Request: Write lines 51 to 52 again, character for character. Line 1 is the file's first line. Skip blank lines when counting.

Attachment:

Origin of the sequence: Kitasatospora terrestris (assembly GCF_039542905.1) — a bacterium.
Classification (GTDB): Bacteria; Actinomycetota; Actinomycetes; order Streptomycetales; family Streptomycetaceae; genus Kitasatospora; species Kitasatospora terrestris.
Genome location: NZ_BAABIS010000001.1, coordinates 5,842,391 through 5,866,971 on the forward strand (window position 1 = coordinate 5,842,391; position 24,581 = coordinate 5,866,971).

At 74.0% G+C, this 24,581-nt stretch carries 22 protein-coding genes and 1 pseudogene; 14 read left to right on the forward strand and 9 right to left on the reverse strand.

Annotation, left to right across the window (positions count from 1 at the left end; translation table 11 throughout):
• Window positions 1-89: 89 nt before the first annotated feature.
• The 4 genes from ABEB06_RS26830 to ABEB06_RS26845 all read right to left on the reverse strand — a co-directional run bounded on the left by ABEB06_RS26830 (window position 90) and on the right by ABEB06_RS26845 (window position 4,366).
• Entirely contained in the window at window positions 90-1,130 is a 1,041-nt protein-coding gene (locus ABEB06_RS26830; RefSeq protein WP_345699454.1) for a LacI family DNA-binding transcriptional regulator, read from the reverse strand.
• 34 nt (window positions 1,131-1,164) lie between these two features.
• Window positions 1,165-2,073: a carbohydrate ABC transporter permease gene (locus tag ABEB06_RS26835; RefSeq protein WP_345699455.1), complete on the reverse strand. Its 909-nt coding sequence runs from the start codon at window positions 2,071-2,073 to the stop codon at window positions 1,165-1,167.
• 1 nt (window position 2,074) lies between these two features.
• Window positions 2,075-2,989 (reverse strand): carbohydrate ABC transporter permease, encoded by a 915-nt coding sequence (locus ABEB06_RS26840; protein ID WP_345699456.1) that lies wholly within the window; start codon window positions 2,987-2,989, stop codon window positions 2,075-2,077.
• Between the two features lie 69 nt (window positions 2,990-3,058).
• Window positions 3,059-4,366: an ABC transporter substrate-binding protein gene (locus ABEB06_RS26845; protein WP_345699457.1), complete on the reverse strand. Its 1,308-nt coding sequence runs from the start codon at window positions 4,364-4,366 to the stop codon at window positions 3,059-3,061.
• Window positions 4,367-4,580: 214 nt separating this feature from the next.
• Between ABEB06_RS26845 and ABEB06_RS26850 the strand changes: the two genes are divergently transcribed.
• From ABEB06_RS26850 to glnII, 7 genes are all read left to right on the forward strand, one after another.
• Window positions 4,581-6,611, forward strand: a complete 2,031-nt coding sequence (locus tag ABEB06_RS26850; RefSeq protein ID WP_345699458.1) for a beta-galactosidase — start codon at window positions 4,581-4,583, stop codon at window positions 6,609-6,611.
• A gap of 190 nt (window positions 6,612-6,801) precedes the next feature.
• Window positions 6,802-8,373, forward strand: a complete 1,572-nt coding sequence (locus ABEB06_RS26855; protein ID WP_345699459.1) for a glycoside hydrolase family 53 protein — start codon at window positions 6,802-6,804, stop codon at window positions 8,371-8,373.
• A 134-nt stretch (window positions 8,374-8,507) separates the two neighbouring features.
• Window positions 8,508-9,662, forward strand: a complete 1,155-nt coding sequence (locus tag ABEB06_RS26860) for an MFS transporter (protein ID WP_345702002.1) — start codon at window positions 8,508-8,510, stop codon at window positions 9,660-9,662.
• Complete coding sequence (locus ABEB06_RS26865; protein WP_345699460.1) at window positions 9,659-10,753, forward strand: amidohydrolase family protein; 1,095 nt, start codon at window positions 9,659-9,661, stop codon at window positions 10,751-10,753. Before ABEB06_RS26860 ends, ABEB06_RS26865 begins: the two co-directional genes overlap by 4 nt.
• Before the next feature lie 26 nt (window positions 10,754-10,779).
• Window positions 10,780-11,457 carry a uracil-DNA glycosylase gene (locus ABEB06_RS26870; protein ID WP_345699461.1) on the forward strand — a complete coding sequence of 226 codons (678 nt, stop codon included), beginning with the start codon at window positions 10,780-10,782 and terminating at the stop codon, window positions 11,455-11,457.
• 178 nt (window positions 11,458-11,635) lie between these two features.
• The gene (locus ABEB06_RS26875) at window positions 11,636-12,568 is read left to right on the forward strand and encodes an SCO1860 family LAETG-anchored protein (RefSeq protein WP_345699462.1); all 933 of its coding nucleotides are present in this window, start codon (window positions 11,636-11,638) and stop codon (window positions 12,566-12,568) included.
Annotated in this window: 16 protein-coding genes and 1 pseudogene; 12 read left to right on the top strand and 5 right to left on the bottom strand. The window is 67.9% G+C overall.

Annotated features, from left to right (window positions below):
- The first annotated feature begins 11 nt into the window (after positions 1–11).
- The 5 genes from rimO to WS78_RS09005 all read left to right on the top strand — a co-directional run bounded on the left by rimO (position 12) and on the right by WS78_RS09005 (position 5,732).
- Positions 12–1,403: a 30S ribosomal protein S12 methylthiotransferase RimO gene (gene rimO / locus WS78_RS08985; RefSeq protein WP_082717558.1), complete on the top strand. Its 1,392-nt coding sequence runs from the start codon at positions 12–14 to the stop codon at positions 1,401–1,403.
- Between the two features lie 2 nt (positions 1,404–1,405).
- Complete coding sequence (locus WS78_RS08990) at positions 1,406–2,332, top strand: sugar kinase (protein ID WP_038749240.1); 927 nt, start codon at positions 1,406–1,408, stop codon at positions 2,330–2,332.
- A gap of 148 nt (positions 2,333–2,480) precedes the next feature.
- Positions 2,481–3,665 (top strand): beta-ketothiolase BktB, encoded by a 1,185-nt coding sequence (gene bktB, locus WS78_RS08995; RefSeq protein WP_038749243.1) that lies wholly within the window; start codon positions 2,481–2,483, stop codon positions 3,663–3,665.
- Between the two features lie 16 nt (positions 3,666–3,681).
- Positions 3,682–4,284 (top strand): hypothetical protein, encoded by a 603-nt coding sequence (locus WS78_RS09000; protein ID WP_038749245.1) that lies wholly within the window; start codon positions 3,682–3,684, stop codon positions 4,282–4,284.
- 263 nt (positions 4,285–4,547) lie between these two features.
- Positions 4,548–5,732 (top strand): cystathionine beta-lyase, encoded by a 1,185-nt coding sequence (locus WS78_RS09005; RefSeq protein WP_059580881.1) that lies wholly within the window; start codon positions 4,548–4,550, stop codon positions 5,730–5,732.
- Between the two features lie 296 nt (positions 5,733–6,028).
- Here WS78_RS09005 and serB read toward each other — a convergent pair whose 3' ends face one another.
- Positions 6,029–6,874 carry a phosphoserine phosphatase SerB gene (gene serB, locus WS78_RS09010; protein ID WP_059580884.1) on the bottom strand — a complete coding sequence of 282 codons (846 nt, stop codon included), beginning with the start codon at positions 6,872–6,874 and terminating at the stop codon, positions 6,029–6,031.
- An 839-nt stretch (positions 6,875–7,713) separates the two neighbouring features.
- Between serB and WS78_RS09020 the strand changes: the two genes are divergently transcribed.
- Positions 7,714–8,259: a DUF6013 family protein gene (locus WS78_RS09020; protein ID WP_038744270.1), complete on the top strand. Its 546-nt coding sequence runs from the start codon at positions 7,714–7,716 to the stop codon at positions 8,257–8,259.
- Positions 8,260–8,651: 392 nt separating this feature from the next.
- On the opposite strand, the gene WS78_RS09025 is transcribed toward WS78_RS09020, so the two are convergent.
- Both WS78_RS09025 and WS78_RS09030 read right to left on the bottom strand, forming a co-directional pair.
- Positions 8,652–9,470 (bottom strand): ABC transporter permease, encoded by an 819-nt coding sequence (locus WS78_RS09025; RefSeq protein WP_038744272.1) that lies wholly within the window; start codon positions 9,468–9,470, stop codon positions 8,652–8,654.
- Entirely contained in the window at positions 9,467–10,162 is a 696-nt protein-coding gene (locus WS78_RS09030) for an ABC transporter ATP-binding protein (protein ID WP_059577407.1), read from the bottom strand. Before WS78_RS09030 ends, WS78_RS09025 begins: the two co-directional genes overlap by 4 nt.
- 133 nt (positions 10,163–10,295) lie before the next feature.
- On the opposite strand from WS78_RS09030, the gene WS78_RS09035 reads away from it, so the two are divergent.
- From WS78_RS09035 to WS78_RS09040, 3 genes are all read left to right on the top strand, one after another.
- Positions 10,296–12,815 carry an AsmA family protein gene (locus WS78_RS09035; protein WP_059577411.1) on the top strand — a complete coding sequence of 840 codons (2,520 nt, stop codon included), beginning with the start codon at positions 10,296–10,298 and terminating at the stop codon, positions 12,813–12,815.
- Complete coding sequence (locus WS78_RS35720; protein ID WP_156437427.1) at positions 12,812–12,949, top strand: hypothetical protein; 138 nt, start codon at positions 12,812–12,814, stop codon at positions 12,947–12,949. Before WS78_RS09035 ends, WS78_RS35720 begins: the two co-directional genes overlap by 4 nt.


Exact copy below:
- Entirely contained in the window at positions 9,467–10,162 is a 696-nt protein-coding gene (locus WS78_RS09030) for an ABC transporter ATP-binding protein (protein ID WP_059577407.1), read from the bottom strand. Before WS78_RS09030 ends, WS78_RS09025 begins: the two co-directional genes overlap by 4 nt.
- 133 nt (positions 10,163–10,295) lie before the next feature.